We are in such a hurry.
Technology has made immediacy our default: Mobile devices cater to our every need the moment we need it, facts are available in a few short keystrokes, and we can download any song or movie in an instant. We have places to go, things to do, people to see, and we want to get there yesterday. Unfortunately, the transporters "Star Trek" promised so many years ago have yet to materialize.
This revved-up reality has turned our roads into racetracks where impatience and rage rule. We have an unquenchable need for speed, and no one had better get in our way.
Perhaps sensing this thirst to be first, Sens. Jeff Brandes, R-St. Petersburg, and Jeff Clemens, D-Lake Worth, are proposing to increase the speed limit on rural interstates in Florida from 70 to 75 mph.
This change would put Florida in the company of 14 other states with 75 mph limits. Utah allows 80 mph, and Texas allows 85 mph in some areas.
Florida hasn't adjusted the speed limit since 1996, after Congress repealed the National Maximum Speed Law and returned that authority to states. The NMSL prohibited speed limits above 55 mph in response to the 1973 oil crisis; in the late '80s, it increased to 65 mph on certain limited-access, rural roads.
Currently, the speed limit is 70 mph on 1,472 miles of interstate highway mostly in Central and North Florida on Interstate 10, I-75, Florida's Turnpike, I-95, the Suncoast Parkway and parts of I-4. It's 65 on highways with divided medians and 60 on other roads the Florida Department of Transportation oversees.
The logic goes that, at an additional 5 mph, you'd get where you're going faster. But how much time would you really save? According to AAA, a 30-mile trip would take 32.7 minutes at 55 mph, 27.7 minutes at 65 mph (5 minutes saved) or 24 minutes at 75 mph (8.7 minutes saved).
If you have to slow down for traffic, signals or curves in roads, you'd probably save 4 minutes at best. And most trips are short, so the average time saved on a 5-mile trip, driving 65 mph on a 45 mph posted road, is only 1.9 minutes.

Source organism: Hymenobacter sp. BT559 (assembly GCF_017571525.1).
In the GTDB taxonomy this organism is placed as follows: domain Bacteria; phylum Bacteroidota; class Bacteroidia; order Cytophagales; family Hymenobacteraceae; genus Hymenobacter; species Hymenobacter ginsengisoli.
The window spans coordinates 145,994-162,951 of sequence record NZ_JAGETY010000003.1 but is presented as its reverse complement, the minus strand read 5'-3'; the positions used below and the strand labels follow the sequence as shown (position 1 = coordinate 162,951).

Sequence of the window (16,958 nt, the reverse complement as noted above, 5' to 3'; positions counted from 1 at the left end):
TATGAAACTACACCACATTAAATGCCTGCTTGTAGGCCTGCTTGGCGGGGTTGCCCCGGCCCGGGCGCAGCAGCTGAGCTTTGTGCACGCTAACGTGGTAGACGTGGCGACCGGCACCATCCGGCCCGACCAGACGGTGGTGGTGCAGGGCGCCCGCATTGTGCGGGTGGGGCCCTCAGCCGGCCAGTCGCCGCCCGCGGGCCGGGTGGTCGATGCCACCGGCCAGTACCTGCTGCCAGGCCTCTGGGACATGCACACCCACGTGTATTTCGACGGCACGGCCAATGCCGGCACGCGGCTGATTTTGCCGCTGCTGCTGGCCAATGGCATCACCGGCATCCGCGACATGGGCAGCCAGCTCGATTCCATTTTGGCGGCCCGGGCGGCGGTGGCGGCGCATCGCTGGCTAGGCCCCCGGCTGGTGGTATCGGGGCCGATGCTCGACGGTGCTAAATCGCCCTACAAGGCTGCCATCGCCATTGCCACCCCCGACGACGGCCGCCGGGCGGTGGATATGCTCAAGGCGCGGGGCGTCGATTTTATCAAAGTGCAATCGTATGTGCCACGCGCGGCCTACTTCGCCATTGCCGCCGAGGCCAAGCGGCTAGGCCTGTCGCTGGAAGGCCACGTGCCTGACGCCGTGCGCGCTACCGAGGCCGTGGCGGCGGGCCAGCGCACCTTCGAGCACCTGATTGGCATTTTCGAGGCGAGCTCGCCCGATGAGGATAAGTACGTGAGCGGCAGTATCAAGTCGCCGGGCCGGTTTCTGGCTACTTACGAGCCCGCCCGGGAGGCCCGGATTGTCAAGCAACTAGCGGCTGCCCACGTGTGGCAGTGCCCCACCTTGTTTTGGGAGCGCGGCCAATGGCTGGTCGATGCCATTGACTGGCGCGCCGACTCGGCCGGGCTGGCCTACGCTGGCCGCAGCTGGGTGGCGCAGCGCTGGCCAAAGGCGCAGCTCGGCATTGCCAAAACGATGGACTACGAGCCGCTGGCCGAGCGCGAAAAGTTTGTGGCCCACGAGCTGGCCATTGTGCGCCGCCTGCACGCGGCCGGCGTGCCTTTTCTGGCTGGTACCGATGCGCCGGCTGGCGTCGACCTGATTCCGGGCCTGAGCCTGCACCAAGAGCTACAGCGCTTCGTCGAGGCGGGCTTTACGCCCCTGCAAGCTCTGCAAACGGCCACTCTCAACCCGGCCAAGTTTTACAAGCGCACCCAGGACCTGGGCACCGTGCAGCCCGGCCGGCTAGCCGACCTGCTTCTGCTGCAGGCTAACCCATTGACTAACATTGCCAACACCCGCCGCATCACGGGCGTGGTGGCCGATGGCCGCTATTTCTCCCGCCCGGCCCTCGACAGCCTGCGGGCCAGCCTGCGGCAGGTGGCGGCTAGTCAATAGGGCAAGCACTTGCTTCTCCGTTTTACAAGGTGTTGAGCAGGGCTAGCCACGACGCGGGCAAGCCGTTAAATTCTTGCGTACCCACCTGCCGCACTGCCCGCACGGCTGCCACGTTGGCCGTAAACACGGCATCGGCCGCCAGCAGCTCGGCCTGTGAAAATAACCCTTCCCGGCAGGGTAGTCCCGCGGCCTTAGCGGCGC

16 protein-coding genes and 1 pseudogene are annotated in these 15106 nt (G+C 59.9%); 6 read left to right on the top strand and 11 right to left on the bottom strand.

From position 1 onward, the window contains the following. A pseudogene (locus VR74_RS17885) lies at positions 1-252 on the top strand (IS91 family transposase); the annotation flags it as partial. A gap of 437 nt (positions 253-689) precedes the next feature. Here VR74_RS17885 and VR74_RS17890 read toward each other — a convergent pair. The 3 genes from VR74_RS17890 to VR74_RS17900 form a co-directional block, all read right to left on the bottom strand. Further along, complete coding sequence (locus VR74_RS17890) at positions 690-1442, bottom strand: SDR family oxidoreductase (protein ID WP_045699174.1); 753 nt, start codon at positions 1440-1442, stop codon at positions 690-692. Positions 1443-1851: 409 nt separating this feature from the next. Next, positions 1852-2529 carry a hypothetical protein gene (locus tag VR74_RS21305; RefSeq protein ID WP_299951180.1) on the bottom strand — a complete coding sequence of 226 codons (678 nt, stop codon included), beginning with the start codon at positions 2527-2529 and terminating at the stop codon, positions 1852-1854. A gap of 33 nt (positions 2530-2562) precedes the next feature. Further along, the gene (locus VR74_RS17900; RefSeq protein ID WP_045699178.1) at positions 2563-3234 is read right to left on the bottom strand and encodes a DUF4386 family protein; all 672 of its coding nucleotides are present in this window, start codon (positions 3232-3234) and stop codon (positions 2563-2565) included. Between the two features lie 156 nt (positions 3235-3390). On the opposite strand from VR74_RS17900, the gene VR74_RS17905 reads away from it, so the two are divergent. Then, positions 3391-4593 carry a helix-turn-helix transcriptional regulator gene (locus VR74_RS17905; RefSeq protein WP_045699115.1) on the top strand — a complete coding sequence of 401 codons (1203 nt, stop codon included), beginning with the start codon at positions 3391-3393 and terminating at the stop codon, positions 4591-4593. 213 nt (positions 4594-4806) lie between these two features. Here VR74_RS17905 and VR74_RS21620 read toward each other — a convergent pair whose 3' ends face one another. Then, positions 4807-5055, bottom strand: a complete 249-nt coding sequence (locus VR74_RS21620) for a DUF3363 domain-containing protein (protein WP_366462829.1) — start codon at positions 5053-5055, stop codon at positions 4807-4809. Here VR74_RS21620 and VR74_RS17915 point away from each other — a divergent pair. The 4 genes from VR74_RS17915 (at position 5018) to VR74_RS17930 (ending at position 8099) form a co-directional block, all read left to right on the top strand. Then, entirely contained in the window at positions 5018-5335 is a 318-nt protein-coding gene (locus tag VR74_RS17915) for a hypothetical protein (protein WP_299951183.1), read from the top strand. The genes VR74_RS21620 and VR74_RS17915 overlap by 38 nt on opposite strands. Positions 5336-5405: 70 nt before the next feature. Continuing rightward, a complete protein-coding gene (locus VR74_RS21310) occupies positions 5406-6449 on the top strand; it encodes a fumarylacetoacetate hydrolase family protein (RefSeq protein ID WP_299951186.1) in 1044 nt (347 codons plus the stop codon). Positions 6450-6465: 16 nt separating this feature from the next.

The faster you drive, the more likely things will go badly. Here are a few of the reasons why:
Stopping distance: Basic physics states the faster you go, the longer it takes to stop.
Response time: In the two seconds it takes to recognize an emergency and take action, a car going 85 mph will have traveled 249 feet before the driver reacts, or about 16 car lengths. At 65 mph, the distance is still 190 feet, or about 12 car lengths. Our reaction times don't speed up because we're going faster.
Speed kills: Accidents at high speeds are much worse and more likely to be fatal. Proponents of raising the speed limit say National Highway Traffic Safety Administration data show that the number of traffic deaths per 100 million miles driven has declined since 1996. But AAA said that in states with a 75 mph limit, speed was a factor in nearly one-third of all fatal crashes. A 2009 American Journal of Public Health study found road fatalities attributed to higher speeds increased 3 percent after the 1995 repeal of the national speed limit; it rose 9 percent on rural interstates with higher limits, Russ Rader, an Insurance Institute for Highway Safety spokesman, told The Miami Herald.
Driving at lower speeds also saves gas: Higher speeds require more fuel to overcome air resistance.
So why would anyone suggest raising the speed limit?
According to Carinsurance.com, studies by the Michigan State Police found the safest speed limits are those that use the prevailing speed for most drivers on the road, capture 85 percent of drivers, and hit the sweet spot where the difference between the fastest and slowest drivers is smallest.
Using that logic, if the majority of people are breaking the posted speed limit, we should increase it, right?
One reason legislators might want to raise the speed limit: Voters love it. After all, many legislators are up for re-election in 2014, including Brandes. Clemens is due in 2016.
Or perhaps legislators are tired of getting speeding tickets on their commutes to and from Tallahassee. Brandes has a clean driving record, but in 2011, Clemens was ticketed twice in one week for going 79 mph in a 70 mph zone, according to the Tampa Bay Times.
"I don't know that I'd call that a factor," Clemens told the Tampa Bay Times about his decision to support a higher speed limit. "But I certainly question the need for issuing speeding citations on long, flat, rural roads."
The bill Brandes and Clemens propose would allow the speed limit to rise only after DOT engineers concluded it was safe.
Speeding is the most common traffic violation, outnumbering all others combined. Would raising the speed limit magically eliminate our propensity to speed — or just give us permission to press the gas even harder?
Traffic fatalities might be down, but much of that can be attributed to cars with better safety features and the decline in miles driven. Seat belt laws were also major game changers.
Nobody thinks it's a good idea to ditch seat belt laws because traffic fatalities are down, so why would we use that logic with the speed limit?